Clipper Round the World Yacht Race


Clipper Round the World Yacht Race
Approaching the starting line on a leg of the Clipper Round the World Yacht Race in Halifax, Nova Scotia, 12 June 2008

The Clipper Round the World Yacht Race was conceived in 1995 by well-known yachtsman Sir Robin Knox-Johnston and together with William Ward, founded Clipper Ventures, a company that would run the race. The first race set off a year later on 16 October 1996. The event gives paying amateur crew members the chance to sail around the world. The organizers own a fleet of identical yachts, and provide qualified skippers to lead each team. Crew can either sign up for the whole race, or one or more legs. In contrast to the slightly older Global Challenge, the Clipper race uses lighter, faster boats and the route follows the prevailing currents and winds.

The race ran every two years between 1996 and 2002, and then skipped a year, with a race beginning in 2005 and finishing in July 2006. The Clipper 07–08 race started on 16 September 2007 finishing July 2008 in Liverpool. The Clipper 09–10 race started from Kingston upon Hull on the Humber Estuary on 13 September 2009 and finished on 17 July 2010 when it was won by Spirit of Australia.

Contents

History

In 1995 Sir Robin Knox Johnston’s vision to allow people from all walks of life to race around the world was rapidly taking shape. Eight 60-foot David Pedrick-designed yachts were being built by Colvic Craft and the crews recruited. The yachts were all named after the original tea clippers which ruled the waves 150 years ago, racing to deliver their cargo from China to the fashionable, tea-drinking sets in London. In the Great Tea Race of 1866, Ariel was first over the finish line, completing the 15,000-mile race from the Chinese port of Foo-Chow-Foo to London in just 90 days.

More than a century later, another Clipper race was underway as eight yachts, devoid of sponsors’ badges and with minimum fanfare, slipped out from Plymouth under the watchful gaze of a handful of spectators, heralding a new dawn in ocean racing. And it was fitting that on their return eleven months later it was Ariel, skippered by Ras Turner, which picked up the inaugural trophy.

The contrast from the first race to the start of Clipper 09-10 could not be more pronounced. At the start of the most recent circumnavigation, an estimated 150,000 spectators packed into Hull to watch ten stripped down, Ed Dubois-designed 68-foot racers head for the start line. Each boat carried the proud team colours of its global sponsor. The Red Arrows flew overhead and by the end of the race the race had been exposed to an estimated combined global circulation of more than 470,000,000 people.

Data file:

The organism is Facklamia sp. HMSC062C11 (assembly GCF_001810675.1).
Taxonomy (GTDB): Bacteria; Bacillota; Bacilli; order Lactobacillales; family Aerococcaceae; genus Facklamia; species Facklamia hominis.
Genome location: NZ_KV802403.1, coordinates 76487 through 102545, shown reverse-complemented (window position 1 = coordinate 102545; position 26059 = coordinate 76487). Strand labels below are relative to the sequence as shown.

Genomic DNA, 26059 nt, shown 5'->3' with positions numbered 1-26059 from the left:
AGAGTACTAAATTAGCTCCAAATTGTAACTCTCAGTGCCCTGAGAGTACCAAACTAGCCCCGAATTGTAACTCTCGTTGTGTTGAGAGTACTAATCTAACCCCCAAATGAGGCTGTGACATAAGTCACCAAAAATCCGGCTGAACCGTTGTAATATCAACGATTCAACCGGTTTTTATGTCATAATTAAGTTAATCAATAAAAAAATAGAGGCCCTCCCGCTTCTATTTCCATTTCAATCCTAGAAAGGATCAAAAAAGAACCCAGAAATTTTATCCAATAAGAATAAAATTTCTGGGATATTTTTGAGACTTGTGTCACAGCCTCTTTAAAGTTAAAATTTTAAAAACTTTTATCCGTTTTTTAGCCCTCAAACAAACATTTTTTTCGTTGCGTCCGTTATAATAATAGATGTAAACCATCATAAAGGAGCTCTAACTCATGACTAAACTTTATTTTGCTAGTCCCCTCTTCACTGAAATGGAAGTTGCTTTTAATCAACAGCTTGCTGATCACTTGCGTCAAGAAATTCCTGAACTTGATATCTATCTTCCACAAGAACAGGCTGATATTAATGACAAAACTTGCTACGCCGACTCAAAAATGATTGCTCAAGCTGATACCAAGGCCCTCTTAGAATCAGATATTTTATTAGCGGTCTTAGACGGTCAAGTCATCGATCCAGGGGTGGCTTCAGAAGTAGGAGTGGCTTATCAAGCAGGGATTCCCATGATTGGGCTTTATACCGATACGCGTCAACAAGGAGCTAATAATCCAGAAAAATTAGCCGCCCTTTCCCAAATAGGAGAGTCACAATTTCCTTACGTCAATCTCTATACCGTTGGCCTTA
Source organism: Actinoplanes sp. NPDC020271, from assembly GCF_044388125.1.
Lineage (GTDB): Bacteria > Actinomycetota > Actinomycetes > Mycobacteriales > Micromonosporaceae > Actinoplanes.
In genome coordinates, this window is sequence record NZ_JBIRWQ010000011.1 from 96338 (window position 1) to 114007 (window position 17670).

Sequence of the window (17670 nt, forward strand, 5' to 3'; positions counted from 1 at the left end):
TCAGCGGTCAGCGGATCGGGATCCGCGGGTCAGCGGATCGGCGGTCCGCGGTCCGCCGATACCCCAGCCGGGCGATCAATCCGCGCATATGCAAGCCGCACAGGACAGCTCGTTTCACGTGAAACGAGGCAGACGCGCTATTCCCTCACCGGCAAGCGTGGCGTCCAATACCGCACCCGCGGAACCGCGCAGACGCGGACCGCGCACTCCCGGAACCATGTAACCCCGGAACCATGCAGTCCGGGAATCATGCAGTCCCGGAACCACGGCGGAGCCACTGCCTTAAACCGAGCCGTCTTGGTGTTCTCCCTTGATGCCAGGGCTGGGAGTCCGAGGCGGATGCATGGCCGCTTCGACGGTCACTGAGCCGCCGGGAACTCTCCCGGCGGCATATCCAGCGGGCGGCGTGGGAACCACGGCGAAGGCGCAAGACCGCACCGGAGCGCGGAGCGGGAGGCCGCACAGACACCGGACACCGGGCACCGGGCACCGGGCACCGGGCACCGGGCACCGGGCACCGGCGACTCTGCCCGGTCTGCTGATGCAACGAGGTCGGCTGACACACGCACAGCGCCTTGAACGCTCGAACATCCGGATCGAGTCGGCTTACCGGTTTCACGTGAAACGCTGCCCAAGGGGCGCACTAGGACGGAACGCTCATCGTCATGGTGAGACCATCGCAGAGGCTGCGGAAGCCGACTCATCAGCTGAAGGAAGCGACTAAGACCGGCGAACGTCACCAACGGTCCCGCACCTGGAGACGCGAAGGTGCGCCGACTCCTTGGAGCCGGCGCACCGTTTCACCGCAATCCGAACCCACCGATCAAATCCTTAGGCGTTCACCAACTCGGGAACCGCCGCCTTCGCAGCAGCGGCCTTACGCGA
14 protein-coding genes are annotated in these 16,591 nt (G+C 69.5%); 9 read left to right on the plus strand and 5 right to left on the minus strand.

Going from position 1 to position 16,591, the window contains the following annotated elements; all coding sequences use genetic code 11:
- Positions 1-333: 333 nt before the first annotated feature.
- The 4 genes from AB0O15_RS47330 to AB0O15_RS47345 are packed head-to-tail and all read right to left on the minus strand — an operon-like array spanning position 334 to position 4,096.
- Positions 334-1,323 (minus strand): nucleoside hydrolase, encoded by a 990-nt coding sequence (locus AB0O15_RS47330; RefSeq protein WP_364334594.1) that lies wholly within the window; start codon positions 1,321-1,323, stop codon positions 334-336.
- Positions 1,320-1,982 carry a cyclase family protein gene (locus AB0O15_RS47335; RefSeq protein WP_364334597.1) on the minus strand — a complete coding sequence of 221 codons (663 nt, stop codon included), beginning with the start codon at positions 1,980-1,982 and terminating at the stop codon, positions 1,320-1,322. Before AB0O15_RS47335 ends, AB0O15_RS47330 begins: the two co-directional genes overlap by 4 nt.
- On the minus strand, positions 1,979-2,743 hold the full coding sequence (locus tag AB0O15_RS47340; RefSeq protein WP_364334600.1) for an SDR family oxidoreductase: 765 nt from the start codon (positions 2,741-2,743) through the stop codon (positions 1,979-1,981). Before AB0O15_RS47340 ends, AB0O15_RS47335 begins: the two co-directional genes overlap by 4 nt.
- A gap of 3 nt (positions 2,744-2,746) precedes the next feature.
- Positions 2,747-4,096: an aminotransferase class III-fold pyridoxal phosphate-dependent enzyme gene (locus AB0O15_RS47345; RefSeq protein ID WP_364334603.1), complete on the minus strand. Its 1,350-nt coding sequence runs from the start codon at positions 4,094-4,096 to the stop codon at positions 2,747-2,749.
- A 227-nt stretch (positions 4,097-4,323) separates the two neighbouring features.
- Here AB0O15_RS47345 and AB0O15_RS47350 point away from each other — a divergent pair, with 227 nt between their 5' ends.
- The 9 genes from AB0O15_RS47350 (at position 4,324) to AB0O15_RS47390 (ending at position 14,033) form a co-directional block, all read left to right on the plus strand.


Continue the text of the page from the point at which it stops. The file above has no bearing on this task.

1996 In 1996, the Clipper route went west about, racing from Plymouth to Madeira, Fort Lauderdale, Panama, Galapagos, Hawaii, Yokohama, Shanghai, Hong Kong, the Seychelles, Durban, Cape Town, Salvador de Bahia in Brazil and back to Plymouth via the Azores.

1998 In 1998, the route was modified slightly, to allow a visit to Marina Hemmingway, (located five miles west of Havana) in Cuba; this adjustment also included a brief stop at Nassau in the Bahamas. A visit to New York replaced the Azores and the new route worked well for Ariel which once again took overall first place under the youthful skipper, Alex Thomson, who used the win to springboard him in to the international racing scene on his Open 60 Hugo Boss.

2000 The Clipper 2000 Race heralded a big change when The Times newspaper came on board as title sponsor, featuring the race as its Millennium project. The event was re-named The Times Clipper 2000 Race and for the first time, the yachts were backed by UK cities. In a grand parade out of Portsmouth harbour, the home boat prepared for the off against entries from Plymouth, Bristol, Glasgow, Leeds, London, Jersey and Liverpool. The race attempted to make it from Yokohama to Shanghai but a fierce storm in Tokyo Bay caused damage to several of the boats and by the time they had returned to Japan for repair, the entry visas to China had lapsed. Instead, the fleet raced to Naha, the capital of the Japanese island, Okinawa. Another diversion took place in May 2001 when mechanical problems to Bristol Clipper’s generator meant the fleet spent two days in Christmas Island and the crews got an unexpected Australian stamp in their passports. In another modification to the Clipper ‘96 and Clipper ‘98 route, stops were included in Vilamoura (Portugal), Singapore and Mauritius with the penultimate race going from New York to the Channel Island port of St. Helier. It meant that the race back to Portsmouth was a short one, providing a grandstand finish for spectators and media alike. And what a finish they had with Jersey, Bristol and London all fighting for overall honours. In the end, it was Bob Beggs on Bristol who just pipped Jersey for the lead crystal Times Clipper 2000 trophy.